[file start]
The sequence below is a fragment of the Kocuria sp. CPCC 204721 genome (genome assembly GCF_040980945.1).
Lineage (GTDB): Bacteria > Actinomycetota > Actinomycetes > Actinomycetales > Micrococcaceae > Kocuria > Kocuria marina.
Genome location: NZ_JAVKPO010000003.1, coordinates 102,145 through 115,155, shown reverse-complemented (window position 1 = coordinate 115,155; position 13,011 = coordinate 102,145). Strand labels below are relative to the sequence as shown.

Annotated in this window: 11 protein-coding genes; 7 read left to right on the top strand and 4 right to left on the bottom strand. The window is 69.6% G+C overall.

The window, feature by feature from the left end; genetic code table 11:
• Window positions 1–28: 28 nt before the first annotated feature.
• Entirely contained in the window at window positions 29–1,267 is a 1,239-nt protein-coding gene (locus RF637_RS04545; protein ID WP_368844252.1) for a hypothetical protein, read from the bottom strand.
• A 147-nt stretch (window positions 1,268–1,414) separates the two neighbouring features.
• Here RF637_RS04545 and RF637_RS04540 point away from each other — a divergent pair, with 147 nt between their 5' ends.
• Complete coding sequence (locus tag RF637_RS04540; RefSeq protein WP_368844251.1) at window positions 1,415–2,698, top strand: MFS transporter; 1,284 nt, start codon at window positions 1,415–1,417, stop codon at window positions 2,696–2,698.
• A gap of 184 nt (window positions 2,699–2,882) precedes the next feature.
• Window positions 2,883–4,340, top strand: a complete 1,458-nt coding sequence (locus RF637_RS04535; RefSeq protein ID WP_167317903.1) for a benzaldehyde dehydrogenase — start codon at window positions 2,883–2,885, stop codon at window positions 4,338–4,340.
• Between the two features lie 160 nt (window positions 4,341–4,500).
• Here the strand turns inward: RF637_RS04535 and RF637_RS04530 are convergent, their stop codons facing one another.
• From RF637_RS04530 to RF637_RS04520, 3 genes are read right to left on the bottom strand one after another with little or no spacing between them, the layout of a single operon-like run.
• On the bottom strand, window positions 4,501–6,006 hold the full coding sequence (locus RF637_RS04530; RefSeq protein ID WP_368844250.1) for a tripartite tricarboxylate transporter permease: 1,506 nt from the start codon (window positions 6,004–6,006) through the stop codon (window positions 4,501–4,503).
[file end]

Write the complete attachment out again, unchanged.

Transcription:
The sequence below is a fragment of the Kocuria sp. CPCC 204721 genome (genome assembly GCF_040980945.1).
Lineage (GTDB): Bacteria > Actinomycetota > Actinomycetes > Actinomycetales > Micrococcaceae > Kocuria > Kocuria marina.
Genome location: NZ_JAVKPO010000003.1, coordinates 102,145 through 115,155, shown reverse-complemented (window position 1 = coordinate 115,155; position 13,011 = coordinate 102,145). Strand labels below are relative to the sequence as shown.

Annotated in this window: 11 protein-coding genes; 7 read left to right on the top strand and 4 right to left on the bottom strand. The window is 69.6% G+C overall.

The window, feature by feature from the left end; genetic code table 11:
• Window positions 1–28: 28 nt before the first annotated feature.
• Entirely contained in the window at window positions 29–1,267 is a 1,239-nt protein-coding gene (locus RF637_RS04545; protein ID WP_368844252.1) for a hypothetical protein, read from the bottom strand.
• A 147-nt stretch (window positions 1,268–1,414) separates the two neighbouring features.
• Here RF637_RS04545 and RF637_RS04540 point away from each other — a divergent pair, with 147 nt between their 5' ends.
• Complete coding sequence (locus tag RF637_RS04540; RefSeq protein WP_368844251.1) at window positions 1,415–2,698, top strand: MFS transporter; 1,284 nt, start codon at window positions 1,415–1,417, stop codon at window positions 2,696–2,698.
• A gap of 184 nt (window positions 2,699–2,882) precedes the next feature.
• Window positions 2,883–4,340, top strand: a complete 1,458-nt coding sequence (locus RF637_RS04535; RefSeq protein ID WP_167317903.1) for a benzaldehyde dehydrogenase — start codon at window positions 2,883–2,885, stop codon at window positions 4,338–4,340.
• Between the two features lie 160 nt (window positions 4,341–4,500).
• Here the strand turns inward: RF637_RS04535 and RF637_RS04530 are convergent, their stop codons facing one another.
• From RF637_RS04530 to RF637_RS04520, 3 genes are read right to left on the bottom strand one after another with little or no spacing between them, the layout of a single operon-like run.
• On the bottom strand, window positions 4,501–6,006 hold the full coding sequence (locus RF637_RS04530; RefSeq protein ID WP_368844250.1) for a tripartite tricarboxylate transporter permease: 1,506 nt from the start codon (window positions 6,004–6,006) through the stop codon (window positions 4,501–4,503).